Deaths have been reported in connection with loperamide, anecdotally and in the literature. One such case described a death in which the cause was ruled as "combined loperamide and ethanol intoxication". There have been anecdotal reports of pancreatitis associated with loperamide. Known adverse events include paralytic ileus or bowel obstruction, toxic megacolon, perforated colon, anaphylaxis, septic shock and death.

Whether or not the short term benefits of high dose loperamide are worth the potential risks, remains up to the individual user. The author however does not reccomend anything of the sort.

10 comments:

  1. what is the incidence of accidental overdose using loperamide moderated doses, combined with a history of tolerating such doses ( 20mg-30mg) est. and would it occur as a cns shut down, with or without seizure, quickly and without other drugs consumed by person.

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  2. The good thing about Loperamide is that once it activates it shuts the withdrawals off for almost two days. You have to experiment with it to find your comfortable dose. It's the best thing to come clean. You may not believe this, but I'm more comfortable on Loperamide than I was on Oxycontin. Oxy would only hold off the withdrawal, demon/flu, for a few hours before I'd have to pop another 40 mg. F..k that! I'm sick of being SICK! Get your old life back, you deserve it! Hey, look at the bright side...you and me sailed off into the sunset where hardly anyone else has been..., or ever will go...it was fun dude...now it's time to respect ourselves and retire. We can always talk about those good 'ol days. They can't take them away.

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  3. Good idea, we've over sailed these waters.

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  4. Currently released case studies are showing a connection between severe heart problems and high dose or mega dose loperamide over the long term. You won't see me doing this. I like my heart!

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  5. I've brought my oxy withdrawl down to tolerate levels with just 8mg of loperamide and an occasional glass of tonic water. The quinine in the tonic water inhibits the action that expels loperamide from the CNS.

    The tonic water tastes pretty nasty, so I use flavoring. If you really can't stand the taste you could probably boil or evaporate it. The quinine is in salt form and should be left behind in the container albeit in small quantity.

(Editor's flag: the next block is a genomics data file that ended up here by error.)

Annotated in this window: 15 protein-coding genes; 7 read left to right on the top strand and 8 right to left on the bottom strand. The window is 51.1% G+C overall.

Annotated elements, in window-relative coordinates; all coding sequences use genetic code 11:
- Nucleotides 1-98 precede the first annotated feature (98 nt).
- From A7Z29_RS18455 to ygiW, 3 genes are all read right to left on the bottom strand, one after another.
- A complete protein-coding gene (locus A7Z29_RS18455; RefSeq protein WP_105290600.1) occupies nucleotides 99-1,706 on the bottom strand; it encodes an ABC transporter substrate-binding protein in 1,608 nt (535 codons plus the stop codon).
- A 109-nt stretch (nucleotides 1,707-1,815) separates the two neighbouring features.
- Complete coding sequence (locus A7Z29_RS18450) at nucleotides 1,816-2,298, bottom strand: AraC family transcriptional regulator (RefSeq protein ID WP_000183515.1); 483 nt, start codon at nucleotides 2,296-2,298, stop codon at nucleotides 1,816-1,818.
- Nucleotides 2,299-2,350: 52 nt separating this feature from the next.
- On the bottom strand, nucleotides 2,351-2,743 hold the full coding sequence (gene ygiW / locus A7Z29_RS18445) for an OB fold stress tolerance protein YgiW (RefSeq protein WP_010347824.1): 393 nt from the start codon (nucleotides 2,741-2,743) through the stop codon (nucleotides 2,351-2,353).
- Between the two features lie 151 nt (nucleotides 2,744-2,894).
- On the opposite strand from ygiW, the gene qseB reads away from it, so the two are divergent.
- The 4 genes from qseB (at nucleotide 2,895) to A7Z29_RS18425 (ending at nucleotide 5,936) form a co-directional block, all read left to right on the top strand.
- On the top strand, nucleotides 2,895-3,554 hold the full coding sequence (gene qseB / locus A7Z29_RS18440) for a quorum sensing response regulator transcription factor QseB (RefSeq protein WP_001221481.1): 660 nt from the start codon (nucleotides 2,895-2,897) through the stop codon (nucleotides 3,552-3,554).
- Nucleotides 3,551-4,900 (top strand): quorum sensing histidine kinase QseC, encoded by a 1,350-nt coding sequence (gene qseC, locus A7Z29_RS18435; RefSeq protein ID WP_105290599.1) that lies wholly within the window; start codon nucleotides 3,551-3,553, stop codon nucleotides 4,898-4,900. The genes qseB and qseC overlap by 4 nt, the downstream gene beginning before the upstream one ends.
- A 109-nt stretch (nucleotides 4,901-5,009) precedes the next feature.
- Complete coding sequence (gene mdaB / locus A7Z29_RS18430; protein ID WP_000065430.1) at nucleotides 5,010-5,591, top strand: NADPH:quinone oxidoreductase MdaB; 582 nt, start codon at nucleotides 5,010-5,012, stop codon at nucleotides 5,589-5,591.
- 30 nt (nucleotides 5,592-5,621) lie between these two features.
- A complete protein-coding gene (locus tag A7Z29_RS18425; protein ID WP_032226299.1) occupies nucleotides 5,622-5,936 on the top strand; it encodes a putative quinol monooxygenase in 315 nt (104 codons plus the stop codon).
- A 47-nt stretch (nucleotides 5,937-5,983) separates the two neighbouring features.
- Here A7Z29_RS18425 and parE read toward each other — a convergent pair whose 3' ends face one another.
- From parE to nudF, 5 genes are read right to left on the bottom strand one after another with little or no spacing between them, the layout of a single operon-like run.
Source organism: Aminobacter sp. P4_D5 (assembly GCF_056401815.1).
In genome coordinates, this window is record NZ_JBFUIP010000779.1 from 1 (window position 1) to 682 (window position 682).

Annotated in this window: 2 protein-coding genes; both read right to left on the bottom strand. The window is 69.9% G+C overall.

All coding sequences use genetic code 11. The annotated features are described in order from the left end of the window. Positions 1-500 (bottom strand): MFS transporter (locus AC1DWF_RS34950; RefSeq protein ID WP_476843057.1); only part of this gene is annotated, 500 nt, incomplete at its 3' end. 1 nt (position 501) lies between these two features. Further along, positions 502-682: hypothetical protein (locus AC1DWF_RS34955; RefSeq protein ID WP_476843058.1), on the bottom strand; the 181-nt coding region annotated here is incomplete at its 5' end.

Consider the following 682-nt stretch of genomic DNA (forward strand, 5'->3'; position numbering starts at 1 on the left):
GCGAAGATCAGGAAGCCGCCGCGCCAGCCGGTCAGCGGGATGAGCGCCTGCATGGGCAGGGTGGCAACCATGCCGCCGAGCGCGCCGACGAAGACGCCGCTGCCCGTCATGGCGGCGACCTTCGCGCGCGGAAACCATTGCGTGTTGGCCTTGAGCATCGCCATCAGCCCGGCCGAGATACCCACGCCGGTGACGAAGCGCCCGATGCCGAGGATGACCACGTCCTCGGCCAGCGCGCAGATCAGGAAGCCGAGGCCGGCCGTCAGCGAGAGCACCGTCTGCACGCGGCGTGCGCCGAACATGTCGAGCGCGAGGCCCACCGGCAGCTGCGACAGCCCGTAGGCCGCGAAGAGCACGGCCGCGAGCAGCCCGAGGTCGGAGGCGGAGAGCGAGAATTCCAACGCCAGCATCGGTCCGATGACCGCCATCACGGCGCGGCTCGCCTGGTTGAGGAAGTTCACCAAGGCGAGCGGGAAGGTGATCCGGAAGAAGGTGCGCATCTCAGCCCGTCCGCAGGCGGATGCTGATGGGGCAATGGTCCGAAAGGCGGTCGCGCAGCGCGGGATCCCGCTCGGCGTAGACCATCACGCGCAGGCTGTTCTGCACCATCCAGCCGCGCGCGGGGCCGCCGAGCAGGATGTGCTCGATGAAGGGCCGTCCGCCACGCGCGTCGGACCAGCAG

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  6. I successfully withdrew from tramadol by using the loperamide on its own for just a few days. I didn't use humongous doses like I've seen, either. I needed 36 mg the first day, 24 the next, 20 the third day. The fourth day I felt fine. I'd been taking 400 mg of tramadol for two years, and I've never seen anyone post they got off it that fast or easily through any other method. I did have zolpidem for three nights as well. I wouldn't push loperamide intake too far or for too many days -- it can carry its own horrid withdrawal. And that seems to happen fairly often from the reading I've done, people trading pain med dependence for loperamide dependence. I took Metamucil and was able to have bowel movement, by the way. I wouldn't take that much loperamide without good stool softeners or the Metamucil.

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    1. It's a long shot, since this is anonymous, but did you have stomach pain or any other negative side effects with the lope dose at 30+mg?

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    2. I usually take 90 mg or more, and I'm in the same boat with the tramadol withdrawals. Yeah, it gets a little uncomfortable, feels like a big bubble inside you. But it goes away after a couple hours. Totally manageable. take it with stool softeners and some fiber supplements, otherwise you'll regret it.

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  7. Please watch this interesting video before even considering loperamide. If it's even mentioned in the same sentence as MPTP, stay away! It may not kill neurons as fast as MPTP but if it leads to parkinson's at some point your life, you will be pretty screwed...

    http://www.youtube.com/watch?v=KsBphHpOfd4&feature=youtube_gdata_player

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  8. I take about 400mg a day... I can see how it starts to weaken the body down.. I have lost a decent amount of muscle strength. To the point where my arm starts to shake when i hold something as light as a cup of coffee too long